1. What is our overall growth strategy and how do acquisitions fit into this? It is useful (whether considering acquisitions or not) for any business to prepare a five-year strategy and evaluate the ultimate vision for the business. The capability of the business to achieve this plan organically and the ways in which acquisitions may make sense can then be carefully evaluated against an overall well-considered strategic plan, rather than in isolation or opportunistically. 
  2. Can we use acquisitions to acquire skills or assets where we currently have a gap? This is one of the most cited (and valid) reasons for considering an acquisition and typically includes acquiring equipment, technology, people/capability, etc, which the business either cannot access organically or which would take significant time and investment to develop.
  3. Are we seeking to accelerate access to a specific target market or product area? Acquisitions as a means of entering new geographic markets are a key driver of M&A activity. Similarly, acquisitions can enable a business to access a new complementary product, which can be sold through existing channels to market. In general, having a strong local management team or implanting a member of the buyer’s management team into the target entity post acquisition will be key to the success of acquisitions in other markets.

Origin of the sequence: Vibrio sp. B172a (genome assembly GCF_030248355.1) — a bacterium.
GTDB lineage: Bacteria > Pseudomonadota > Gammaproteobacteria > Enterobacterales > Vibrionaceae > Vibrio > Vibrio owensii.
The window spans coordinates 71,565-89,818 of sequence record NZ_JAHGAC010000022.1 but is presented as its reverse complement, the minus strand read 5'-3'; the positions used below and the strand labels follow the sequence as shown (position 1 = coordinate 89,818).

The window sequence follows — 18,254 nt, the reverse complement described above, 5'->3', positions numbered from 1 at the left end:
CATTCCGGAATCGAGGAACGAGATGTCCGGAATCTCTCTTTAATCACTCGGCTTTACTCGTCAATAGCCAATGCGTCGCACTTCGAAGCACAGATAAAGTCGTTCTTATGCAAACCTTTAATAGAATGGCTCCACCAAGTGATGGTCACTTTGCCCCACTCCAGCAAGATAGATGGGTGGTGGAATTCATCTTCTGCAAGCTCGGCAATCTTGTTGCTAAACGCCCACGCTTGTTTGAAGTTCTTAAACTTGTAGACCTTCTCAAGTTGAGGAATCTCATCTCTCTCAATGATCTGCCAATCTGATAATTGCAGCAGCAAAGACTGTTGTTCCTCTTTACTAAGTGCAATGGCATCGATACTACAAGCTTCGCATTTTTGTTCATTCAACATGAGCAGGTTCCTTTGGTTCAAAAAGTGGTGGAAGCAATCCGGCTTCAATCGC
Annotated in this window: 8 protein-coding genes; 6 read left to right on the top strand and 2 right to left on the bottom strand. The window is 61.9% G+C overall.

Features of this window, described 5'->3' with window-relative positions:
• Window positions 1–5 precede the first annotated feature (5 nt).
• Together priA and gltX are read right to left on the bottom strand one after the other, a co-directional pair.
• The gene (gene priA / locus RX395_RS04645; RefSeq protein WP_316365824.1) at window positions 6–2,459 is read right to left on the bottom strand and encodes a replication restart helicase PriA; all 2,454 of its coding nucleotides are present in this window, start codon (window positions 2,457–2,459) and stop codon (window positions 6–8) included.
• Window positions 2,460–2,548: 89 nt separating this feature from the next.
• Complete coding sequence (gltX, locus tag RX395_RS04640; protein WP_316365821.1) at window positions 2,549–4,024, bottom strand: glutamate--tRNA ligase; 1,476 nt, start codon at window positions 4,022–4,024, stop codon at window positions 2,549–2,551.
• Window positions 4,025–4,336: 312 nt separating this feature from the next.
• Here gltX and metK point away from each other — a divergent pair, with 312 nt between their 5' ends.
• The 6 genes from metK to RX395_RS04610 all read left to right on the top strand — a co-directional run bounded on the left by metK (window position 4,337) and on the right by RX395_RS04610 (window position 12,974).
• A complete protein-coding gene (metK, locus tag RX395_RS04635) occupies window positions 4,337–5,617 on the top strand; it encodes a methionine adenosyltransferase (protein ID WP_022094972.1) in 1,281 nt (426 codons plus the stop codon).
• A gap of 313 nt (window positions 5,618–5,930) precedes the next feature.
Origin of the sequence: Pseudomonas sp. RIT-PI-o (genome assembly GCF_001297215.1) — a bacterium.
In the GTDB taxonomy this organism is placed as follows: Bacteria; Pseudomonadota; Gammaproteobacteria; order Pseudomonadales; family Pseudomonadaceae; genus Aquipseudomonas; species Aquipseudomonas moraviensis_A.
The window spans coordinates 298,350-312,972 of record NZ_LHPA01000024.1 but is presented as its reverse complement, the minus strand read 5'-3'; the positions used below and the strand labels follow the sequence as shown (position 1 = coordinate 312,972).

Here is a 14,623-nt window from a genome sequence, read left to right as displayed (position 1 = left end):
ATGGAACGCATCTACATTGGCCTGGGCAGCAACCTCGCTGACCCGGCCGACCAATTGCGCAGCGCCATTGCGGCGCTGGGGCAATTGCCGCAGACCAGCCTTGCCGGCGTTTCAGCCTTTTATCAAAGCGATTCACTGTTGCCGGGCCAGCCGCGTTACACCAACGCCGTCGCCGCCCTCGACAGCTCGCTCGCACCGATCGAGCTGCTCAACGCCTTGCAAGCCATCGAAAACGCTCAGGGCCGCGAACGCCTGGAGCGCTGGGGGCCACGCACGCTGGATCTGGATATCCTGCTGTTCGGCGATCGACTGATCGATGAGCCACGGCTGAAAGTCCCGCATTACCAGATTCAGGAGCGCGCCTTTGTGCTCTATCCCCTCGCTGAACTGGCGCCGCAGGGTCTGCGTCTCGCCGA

4. Will the acquisition improve the target company’s financial performance? Acquiring corporates often seek to acquire businesses where there is a clear opportunity to improve margin and drive better financial performance. This may be through cost cutting or by leveraging their expertise to generate superior financial returns. Carefully evaluating the potential synergies and anticipated profitability of the target business, and assessing the financial returns under a number of scenarios (base case, upside and downside), allow an acquiring business to assess in detail the potential outcomes post transaction, and to structure a deal to take account of these.